Nor could a Christmas album by Cliff be considered complete without his own stylish arrangements of seasonal standards like Silent Night, which interestingly enough, includes his own additional lyric of Mistletoe And Wine ‘just being played on the radio’ – but now with a new hidden extra.

Another is White Christmas, the Irving Berlin favourite that Bing Crosby recorded in 1942 for the film Holiday Inn, and has since been in the charts every year at Christmas from its first release all the way through to 1962. Though dozens of artists have recorded it over the years, Cliff has given his own originality to the song. As with the other traditional selections on the album such as Winter Wonderland, When A Child Is Born and Have Yourself A Merry Little Christmas, Cliff says, ‘if you’re going to do a cover version, it should be distinct from the original. So you bend or change the melody, the arrangement, and all the guitar riffs. There’s no need to do it the same way. In everybody’s mind, the original way is always going to be the definitive version. There’s no point in making it sound exactly the same as the original.’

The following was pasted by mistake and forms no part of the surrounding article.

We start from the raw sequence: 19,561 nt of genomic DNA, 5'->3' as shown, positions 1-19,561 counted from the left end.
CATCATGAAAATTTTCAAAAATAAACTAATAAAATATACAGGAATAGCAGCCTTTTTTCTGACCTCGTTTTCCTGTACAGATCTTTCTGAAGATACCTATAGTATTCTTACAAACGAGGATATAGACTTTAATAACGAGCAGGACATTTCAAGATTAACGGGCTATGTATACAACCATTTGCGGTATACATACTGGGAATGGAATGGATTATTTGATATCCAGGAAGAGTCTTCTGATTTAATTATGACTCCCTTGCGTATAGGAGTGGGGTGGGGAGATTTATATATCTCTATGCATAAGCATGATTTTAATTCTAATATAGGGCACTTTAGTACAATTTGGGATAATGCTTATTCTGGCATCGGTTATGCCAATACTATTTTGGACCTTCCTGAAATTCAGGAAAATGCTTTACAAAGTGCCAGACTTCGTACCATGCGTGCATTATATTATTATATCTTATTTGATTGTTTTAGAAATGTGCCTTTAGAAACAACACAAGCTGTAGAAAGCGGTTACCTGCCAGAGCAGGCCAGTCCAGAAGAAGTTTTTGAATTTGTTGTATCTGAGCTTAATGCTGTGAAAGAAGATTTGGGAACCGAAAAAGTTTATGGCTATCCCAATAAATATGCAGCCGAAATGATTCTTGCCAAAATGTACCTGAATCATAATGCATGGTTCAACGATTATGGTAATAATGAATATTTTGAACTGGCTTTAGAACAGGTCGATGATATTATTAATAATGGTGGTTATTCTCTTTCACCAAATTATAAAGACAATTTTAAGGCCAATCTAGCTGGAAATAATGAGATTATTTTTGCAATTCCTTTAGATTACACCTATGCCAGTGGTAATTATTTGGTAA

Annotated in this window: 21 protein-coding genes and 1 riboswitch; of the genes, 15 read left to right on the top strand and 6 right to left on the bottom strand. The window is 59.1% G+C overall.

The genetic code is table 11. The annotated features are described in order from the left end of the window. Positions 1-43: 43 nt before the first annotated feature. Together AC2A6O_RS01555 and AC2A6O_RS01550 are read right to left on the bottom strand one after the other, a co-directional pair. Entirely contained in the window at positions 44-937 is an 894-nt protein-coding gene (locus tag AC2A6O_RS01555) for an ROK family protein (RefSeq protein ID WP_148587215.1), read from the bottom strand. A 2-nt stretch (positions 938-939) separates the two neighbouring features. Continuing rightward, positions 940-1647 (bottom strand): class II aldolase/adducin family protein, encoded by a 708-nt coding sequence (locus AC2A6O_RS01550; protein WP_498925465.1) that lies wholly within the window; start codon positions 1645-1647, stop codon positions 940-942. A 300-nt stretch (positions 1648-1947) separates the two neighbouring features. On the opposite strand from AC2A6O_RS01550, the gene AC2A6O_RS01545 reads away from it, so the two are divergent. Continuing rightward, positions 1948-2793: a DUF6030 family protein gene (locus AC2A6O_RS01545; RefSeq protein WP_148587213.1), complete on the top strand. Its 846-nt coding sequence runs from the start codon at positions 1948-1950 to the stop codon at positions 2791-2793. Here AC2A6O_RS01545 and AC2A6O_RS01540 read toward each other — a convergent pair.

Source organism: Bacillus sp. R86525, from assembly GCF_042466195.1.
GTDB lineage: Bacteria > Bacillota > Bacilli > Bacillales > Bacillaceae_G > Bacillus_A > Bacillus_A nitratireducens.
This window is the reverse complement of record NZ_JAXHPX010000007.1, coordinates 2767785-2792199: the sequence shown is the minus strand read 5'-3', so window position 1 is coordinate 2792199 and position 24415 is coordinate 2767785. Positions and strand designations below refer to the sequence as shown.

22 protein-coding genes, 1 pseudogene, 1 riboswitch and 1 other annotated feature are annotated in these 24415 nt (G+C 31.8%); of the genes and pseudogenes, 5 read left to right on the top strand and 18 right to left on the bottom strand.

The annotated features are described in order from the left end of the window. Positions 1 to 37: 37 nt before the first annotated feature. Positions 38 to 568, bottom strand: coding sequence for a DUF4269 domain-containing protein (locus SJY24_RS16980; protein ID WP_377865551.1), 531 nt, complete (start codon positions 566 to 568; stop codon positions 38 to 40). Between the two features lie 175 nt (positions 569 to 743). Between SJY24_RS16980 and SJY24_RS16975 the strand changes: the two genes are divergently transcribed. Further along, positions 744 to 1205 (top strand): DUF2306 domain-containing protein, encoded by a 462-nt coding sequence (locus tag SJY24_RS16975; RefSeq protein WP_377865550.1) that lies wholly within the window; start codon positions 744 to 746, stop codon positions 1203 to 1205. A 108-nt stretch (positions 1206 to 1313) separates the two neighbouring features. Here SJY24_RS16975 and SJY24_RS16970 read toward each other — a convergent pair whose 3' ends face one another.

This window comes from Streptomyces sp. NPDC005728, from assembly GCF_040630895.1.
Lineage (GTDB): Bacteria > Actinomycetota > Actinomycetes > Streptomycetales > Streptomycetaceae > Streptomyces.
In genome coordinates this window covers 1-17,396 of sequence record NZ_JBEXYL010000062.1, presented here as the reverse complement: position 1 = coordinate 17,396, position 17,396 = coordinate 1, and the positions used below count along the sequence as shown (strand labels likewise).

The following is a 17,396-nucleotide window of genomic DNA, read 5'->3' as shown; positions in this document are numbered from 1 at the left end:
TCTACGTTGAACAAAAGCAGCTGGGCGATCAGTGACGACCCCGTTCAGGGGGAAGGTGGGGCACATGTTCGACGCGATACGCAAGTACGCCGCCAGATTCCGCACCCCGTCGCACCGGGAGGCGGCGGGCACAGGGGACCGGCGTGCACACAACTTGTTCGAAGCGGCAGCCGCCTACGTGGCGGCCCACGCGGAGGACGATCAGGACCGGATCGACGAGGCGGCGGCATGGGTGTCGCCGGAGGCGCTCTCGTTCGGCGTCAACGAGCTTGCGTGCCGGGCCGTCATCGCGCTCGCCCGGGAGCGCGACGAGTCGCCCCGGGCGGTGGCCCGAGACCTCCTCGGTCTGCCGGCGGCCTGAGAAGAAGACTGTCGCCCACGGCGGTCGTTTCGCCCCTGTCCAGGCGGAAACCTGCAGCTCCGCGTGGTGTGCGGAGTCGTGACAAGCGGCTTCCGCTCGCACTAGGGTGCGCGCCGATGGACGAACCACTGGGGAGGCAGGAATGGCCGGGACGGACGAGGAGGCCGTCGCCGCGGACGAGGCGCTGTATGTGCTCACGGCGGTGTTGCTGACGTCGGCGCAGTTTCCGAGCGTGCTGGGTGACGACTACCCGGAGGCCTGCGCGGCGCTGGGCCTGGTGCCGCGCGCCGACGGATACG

From the list of new material, Let It Snow and Walking in The Air, recorded in Nashville, are probably among Cliff’s favourites. ‘I did those tracks with Michael Omartian and I loved working with him. He was fantastic. They were really done as test cases to see how we would gel together, and it worked really well. The piano on those two sound great.’